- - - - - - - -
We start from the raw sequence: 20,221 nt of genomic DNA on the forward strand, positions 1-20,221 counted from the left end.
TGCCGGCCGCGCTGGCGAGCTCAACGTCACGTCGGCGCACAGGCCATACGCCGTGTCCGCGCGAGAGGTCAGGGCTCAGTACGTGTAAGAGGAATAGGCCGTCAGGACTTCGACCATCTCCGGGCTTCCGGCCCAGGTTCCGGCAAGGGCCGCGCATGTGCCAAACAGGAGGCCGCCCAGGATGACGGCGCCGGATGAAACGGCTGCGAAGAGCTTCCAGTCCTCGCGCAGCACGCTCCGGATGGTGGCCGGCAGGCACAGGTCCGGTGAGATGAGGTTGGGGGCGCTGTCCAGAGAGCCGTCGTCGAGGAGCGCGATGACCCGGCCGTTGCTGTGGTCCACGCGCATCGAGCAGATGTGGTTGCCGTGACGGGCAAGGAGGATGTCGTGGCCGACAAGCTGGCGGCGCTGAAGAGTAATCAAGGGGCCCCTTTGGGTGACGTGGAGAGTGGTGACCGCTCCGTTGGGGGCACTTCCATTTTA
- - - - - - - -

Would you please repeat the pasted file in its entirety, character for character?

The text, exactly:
We start from the raw sequence: 20,221 nt of genomic DNA on the forward strand, positions 1-20,221 counted from the left end.
TGCCGGCCGCGCTGGCGAGCTCAACGTCACGTCGGCGCACAGGCCATACGCCGTGTCCGCGCGAGAGGTCAGGGCTCAGTACGTGTAAGAGGAATAGGCCGTCAGGACTTCGACCATCTCCGGGCTTCCGGCCCAGGTTCCGGCAAGGGCCGCGCATGTGCCAAACAGGAGGCCGCCCAGGATGACGGCGCCGGATGAAACGGCTGCGAAGAGCTTCCAGTCCTCGCGCAGCACGCTCCGGATGGTGGCCGGCAGGCACAGGTCCGGTGAGATGAGGTTGGGGGCGCTGTCCAGAGAGCCGTCGTCGAGGAGCGCGATGACCCGGCCGTTGCTGTGGTCCACGCGCATCGAGCAGATGTGGTTGCCGTGACGGGCAAGGAGGATGTCGTGGCCGACAAGCTGGCGGCGCTGAAGAGTAATCAAGGGGCCCCTTTGGGTGACGTGGAGAGTGGTGACCGCTCCGTTGGGGGCACTTCCATTTTA